Exercise, not smoking, moderate drinking, a Mediterranean diet and mentally stimulating activities were linked to a lower Alzheimer’s risk.
Five behaviors are associated with a lower risk for Alzheimer’s disease, a new study in Neurology suggests, and the more of them you follow, the lower your risk.
Researchers used detailed diet and lifestyle information from two databases, one of 1,845 people whose average age was 73, the other of 920 people whose average age was 81. All were free of Alzheimer’s disease at the start of the study. They followed them for an average of about six years, during which 608 developed Alzheimer’s disease.
The researchers scored the participants on their adherence to five behaviors: not smoking, consistent moderate or intense physical activity, light to moderate alcohol consumption, a high-quality Mediterranean-style diet, and engagement in late-life cognitively challenging activity.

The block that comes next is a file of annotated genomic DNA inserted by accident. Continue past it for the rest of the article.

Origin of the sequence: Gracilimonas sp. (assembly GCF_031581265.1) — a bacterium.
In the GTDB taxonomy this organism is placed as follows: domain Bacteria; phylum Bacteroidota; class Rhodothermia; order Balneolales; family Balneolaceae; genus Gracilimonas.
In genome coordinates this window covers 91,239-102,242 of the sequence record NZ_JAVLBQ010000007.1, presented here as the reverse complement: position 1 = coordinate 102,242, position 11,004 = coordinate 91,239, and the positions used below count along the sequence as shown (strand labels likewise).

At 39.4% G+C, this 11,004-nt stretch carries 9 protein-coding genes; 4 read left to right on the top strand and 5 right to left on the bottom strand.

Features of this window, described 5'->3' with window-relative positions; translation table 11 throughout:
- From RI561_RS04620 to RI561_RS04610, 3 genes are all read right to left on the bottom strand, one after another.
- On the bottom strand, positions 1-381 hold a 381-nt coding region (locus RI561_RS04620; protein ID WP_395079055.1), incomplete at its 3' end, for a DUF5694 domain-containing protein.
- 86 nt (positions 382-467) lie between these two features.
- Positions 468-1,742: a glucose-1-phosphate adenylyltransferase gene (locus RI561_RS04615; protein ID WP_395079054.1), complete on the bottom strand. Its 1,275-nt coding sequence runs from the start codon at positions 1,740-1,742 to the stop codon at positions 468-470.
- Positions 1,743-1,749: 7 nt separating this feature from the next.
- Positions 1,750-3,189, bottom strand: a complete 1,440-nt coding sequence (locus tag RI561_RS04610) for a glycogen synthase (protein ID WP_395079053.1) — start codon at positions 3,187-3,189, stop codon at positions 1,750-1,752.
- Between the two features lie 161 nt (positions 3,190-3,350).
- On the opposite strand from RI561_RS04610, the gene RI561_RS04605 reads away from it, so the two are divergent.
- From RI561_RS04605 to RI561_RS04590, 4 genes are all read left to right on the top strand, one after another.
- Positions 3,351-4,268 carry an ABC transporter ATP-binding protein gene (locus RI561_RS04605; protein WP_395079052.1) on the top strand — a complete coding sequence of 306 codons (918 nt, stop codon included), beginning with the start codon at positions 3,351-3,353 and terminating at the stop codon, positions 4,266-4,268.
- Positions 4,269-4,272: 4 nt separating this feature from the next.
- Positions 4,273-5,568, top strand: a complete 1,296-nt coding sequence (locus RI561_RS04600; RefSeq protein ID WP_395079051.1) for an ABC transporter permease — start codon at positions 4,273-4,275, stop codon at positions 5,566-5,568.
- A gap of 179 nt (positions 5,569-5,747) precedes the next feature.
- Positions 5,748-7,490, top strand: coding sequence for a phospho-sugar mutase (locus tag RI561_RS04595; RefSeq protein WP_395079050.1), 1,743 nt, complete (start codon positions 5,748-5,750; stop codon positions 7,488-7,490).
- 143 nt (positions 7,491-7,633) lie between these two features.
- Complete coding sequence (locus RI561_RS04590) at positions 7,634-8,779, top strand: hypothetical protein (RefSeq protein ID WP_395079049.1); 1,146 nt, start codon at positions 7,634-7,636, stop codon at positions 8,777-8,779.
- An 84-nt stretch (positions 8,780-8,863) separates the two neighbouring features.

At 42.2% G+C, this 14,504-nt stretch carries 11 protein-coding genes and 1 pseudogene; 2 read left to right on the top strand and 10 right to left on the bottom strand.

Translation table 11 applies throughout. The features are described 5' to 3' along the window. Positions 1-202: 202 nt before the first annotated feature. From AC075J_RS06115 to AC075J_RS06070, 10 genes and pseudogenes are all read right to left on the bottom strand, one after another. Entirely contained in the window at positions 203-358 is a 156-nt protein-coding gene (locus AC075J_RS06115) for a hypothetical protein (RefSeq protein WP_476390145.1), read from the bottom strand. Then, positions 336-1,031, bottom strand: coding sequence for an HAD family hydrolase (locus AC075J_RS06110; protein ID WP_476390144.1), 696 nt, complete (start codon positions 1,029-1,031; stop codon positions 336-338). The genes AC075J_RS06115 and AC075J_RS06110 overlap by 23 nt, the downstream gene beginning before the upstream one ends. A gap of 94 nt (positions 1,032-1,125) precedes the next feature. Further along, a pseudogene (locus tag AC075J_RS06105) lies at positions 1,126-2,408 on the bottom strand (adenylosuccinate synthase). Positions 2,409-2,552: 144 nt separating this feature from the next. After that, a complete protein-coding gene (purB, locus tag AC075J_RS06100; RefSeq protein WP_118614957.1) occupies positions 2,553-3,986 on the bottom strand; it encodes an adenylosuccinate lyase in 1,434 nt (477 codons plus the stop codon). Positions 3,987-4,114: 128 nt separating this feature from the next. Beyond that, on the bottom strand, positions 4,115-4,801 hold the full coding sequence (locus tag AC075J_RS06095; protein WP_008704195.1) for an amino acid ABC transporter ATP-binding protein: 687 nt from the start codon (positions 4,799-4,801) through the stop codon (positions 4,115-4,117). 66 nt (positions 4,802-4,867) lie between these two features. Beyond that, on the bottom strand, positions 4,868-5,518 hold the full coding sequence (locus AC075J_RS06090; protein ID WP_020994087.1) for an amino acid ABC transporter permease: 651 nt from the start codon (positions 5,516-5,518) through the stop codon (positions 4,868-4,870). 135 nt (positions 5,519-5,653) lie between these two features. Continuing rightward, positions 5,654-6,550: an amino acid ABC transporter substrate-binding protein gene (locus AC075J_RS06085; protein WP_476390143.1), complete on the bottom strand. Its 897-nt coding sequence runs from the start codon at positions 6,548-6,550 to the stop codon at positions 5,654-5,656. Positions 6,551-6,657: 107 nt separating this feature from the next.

Compared to those with none or one of the healthy lifestyle factors, those with two or three had a 37 percent reduced risk for Alzheimer dementia, and those with four or five had a 60 percent reduced risk.
The lead author, Dr. Klodian Dhana, an assistant professor of medicine at Rush Medical College, said that the paper focuses on modifiable risk factors. All five of these factors are related to each other, he added, and work best in combination.
“My top recommendations are to engage in cognitively stimulating activities such as reading books and newspapers and playing brain-stimulating games, like chess and checkers,” he said. “Also, exercising regularly and following a diet for a healthy brain that includes green leafy vegetables every day, berries, nuts, poultry, fish, and limited fried food.”